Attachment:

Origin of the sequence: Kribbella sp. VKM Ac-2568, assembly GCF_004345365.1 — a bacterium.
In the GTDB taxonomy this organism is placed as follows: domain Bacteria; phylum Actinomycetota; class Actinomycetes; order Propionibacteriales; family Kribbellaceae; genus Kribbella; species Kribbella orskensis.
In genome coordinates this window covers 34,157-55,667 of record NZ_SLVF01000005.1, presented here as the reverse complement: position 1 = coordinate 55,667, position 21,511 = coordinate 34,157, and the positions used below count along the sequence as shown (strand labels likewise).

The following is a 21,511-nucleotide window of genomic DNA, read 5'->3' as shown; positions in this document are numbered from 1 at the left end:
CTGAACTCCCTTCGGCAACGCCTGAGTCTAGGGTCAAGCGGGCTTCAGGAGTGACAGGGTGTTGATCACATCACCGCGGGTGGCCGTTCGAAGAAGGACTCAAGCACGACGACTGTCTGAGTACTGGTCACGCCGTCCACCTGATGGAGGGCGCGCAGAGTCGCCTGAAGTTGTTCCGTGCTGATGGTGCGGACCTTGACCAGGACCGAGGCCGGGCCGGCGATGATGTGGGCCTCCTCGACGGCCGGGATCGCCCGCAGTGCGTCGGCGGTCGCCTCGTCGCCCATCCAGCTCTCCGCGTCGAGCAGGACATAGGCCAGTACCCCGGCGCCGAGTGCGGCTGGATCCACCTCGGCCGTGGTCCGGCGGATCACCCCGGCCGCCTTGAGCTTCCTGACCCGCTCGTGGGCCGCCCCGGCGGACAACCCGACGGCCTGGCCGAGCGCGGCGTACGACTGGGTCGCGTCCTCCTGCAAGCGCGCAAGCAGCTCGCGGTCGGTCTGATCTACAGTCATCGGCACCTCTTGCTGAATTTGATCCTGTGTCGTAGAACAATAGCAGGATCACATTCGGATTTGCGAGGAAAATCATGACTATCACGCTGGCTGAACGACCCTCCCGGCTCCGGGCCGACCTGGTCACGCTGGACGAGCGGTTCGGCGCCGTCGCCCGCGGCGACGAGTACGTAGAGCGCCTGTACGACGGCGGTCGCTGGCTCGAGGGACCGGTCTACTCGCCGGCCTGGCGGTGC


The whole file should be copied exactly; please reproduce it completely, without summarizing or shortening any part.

Origin of the sequence: Kribbella sp. VKM Ac-2568, assembly GCF_004345365.1 — a bacterium.
In the GTDB taxonomy this organism is placed as follows: domain Bacteria; phylum Actinomycetota; class Actinomycetes; order Propionibacteriales; family Kribbellaceae; genus Kribbella; species Kribbella orskensis.
In genome coordinates this window covers 34,157-55,667 of record NZ_SLVF01000005.1, presented here as the reverse complement: position 1 = coordinate 55,667, position 21,511 = coordinate 34,157, and the positions used below count along the sequence as shown (strand labels likewise).

The following is a 21,511-nucleotide window of genomic DNA, read 5'->3' as shown; positions in this document are numbered from 1 at the left end:
CTGAACTCCCTTCGGCAACGCCTGAGTCTAGGGTCAAGCGGGCTTCAGGAGTGACAGGGTGTTGATCACATCACCGCGGGTGGCCGTTCGAAGAAGGACTCAAGCACGACGACTGTCTGAGTACTGGTCACGCCGTCCACCTGATGGAGGGCGCGCAGAGTCGCCTGAAGTTGTTCCGTGCTGATGGTGCGGACCTTGACCAGGACCGAGGCCGGGCCGGCGATGATGTGGGCCTCCTCGACGGCCGGGATCGCCCGCAGTGCGTCGGCGGTCGCCTCGTCGCCCATCCAGCTCTCCGCGTCGAGCAGGACATAGGCCAGTACCCCGGCGCCGAGTGCGGCTGGATCCACCTCGGCCGTGGTCCGGCGGATCACCCCGGCCGCCTTGAGCTTCCTGACCCGCTCGTGGGCCGCCCCGGCGGACAACCCGACGGCCTGGCCGAGCGCGGCGTACGACTGGGTCGCGTCCTCCTGCAAGCGCGCAAGCAGCTCGCGGTCGGTCTGATCTACAGTCATCGGCACCTCTTGCTGAATTTGATCCTGTGTCGTAGAACAATAGCAGGATCACATTCGGATTTGCGAGGAAAATCATGACTATCACGCTGGCTGAACGACCCTCCCGGCTCCGGGCCGACCTGGTCACGCTGGACGAGCGGTTCGGCGCCGTCGCCCGCGGCGACGAGTACGTAGAGCGCCTGTACGACGGCGGTCGCTGGCTCGAGGGACCGGTCTACTCGCCGGCCTGGCGGTGC